© Marco Ferrante, CSITA - Università di Genova, 18/05/2005
Many people start to run a small Certification Authority to issue few certificates for SSL servers. Usually, they use directly OpenSSL tools.
As soon as the request for certificates grows, they realize that a more friendly PKI software is needed. EJBCA can be a good replacement.
This how-to is addressed to people who want to migrate their existing Certificate Authority from an OpenSSL-based software to EJBCA.
Instructions refer to version 3.07 of EJBCA.
C=IT DC=foo.bar CN=John Doe CN=John Doeemail@example.com employeeNumber=123456
When a certificate is stored or printed, DN is encoded, so RDNs acquire an order which depends on the cryptographic library used.
If you are using OpenSSL as a CA in a "classic" way, the order of RDN in subject name follows the order of fields in the policy section of OpenSSL configuration file, while issuer DN is verbatim copied from the issuer certificate.
Using default configuration file, OpenSSL produces certificates with DN ordered in X.500 style, where the most significant element leads (If your CA already uses a different order, you can skip this step). For example:
C=US, L=Area 51, O=Hanger 18, OU=X.500 Standards Designers, CN=John Doe
Thanks to Peter Guttman's X.509 Style Guide for the nice example
EJBCA internally handles DN as a set of RDN, and rearrange them only when a certificate file is produced. But EJBCA reorder both issuer and subject DN.
Using default configuration, EJBCA produces certficates with orders RDN as LDAP does (RFC 1779), where most significant element trails. For example:
CN=John Doe, OU=X.500 Standards Designers, O=Hanger 18, L=Area 51, C=US
As result, if you import a CA root certificate generated with OpenSSL, in which issuer and subject DN are encoded such as:
C=IT, O=University of Genoa, CN=My OpenSSL CA
the issuer in your certificates emitted using EJBCA will become:
CN=My OpenSSL CA, O=University of Genoa, C=IT
Note that above examples represent internal encoding; every software is free to print DN as prefers.
According to X.500, both forms should be acceptable and a order-insensitive way to compare DN is defined. Unfortunately, looking up in their keystore for trusted certificates, many libraries compare issuer DN in the same order they are encoded. This problem affects especially OpenSSL-based software, which computes hash on DN to speed up certificate search.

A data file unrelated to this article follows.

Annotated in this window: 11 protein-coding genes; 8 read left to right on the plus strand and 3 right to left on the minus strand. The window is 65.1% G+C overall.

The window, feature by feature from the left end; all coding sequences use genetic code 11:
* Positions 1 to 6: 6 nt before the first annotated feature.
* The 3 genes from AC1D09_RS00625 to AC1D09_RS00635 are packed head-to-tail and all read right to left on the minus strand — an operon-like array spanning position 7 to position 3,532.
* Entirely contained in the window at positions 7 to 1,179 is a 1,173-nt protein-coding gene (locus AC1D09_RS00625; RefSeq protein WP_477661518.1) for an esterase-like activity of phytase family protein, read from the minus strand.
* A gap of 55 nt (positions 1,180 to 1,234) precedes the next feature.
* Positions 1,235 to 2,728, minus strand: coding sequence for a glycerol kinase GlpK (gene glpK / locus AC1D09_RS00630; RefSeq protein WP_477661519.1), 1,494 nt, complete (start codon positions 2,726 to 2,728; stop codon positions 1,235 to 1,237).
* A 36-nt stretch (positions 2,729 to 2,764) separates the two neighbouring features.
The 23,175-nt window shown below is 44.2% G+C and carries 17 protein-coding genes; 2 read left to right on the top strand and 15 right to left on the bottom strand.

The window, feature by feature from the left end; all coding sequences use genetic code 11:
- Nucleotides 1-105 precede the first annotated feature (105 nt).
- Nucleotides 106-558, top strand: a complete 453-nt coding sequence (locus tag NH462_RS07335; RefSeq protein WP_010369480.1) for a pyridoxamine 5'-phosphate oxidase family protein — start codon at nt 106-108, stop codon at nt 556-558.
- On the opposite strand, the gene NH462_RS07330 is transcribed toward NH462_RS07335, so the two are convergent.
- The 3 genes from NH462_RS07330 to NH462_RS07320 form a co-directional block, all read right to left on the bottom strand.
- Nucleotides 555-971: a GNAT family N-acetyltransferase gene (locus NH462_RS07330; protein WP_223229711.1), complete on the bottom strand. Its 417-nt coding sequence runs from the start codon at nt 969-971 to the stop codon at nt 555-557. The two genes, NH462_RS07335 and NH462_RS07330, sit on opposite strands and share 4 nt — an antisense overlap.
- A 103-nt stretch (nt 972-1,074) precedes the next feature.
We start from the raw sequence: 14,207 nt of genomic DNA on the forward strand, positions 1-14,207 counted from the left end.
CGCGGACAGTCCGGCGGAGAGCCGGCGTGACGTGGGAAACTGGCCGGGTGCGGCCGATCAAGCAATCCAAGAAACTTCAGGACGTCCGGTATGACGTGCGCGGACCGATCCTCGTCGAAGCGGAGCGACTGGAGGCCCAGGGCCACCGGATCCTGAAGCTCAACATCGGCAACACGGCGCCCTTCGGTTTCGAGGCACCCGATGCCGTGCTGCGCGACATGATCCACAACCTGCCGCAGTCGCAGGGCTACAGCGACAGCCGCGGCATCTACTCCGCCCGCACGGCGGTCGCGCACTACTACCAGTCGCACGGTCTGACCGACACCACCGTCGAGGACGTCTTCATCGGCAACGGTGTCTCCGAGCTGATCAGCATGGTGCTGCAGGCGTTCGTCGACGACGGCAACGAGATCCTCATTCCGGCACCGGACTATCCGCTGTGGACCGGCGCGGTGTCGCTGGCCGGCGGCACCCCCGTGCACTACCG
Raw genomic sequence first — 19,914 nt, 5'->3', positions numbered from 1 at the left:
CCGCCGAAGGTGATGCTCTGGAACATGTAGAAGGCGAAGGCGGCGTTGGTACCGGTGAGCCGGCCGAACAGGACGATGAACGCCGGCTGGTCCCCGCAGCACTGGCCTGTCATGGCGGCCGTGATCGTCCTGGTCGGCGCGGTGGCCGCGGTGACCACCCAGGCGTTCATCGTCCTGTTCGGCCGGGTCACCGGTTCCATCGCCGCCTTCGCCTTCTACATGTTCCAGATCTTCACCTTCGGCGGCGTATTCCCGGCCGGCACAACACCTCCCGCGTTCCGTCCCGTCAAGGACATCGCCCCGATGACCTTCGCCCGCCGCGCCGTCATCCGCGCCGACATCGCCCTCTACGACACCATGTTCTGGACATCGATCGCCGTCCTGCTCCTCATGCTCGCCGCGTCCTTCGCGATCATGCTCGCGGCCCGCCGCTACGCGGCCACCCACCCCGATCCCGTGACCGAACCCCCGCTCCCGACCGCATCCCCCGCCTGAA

If your users have already loaded your root certificate in several programs (browser, email client, SSL/TLS server, ect...) probably they will experience several troubles with your new issued certificates.
You can avoid problems if your CA will be consistent and will use DNs in the same previous form in every certificate.
To change order in which DN will be encoded, edit se/anatom/ejbca/util/CertTools.java before deploy EJBCA and set
/** Change this if you want reverse order */ private static final String dNObjects = dNObjectsReverse;
This is a general option and cannot be set on per-CA basis. You cannot configure this option after EJBCA has been initialized because you will be unable to access to administration interface.
I hope this parameter can be configured by deployment script in future release of EJBCA.
openssl pkcs12 -export -out oldca.p12 -inkey <ca private key file> \ -in <ca certificate file> -name privateKey
ca.sh (or .cmd) importca <ca nick name> oldca.p12 <PKCS#12 password>
Now you can see the result in EJBCA administration interface. Sometimes, web interface require a while before "Basic Functions" displays imported CA, but it should be already listed by "Edit Certificate Authorities".
openssl pkcs12 -export -out oldsubca.p12 -inkey <sub ca private key file> \ -in <sub ca certificate file> -certfile <signer ca certificate file> -name privateKey
and importing it in the same way of root certificate.
migrate.sh <user name> <user password> <ca nick name> [ACTIVE|REVOKED] <user certificate file>
Using this syntax, defaults EMPTY end entity profile and ENDUSER certificate profile will be assigned to the user.
You can also specify profiles for user and certificate as last parameters, but pay attention to use profiles compatible each other as defined in your EJBCA configuration.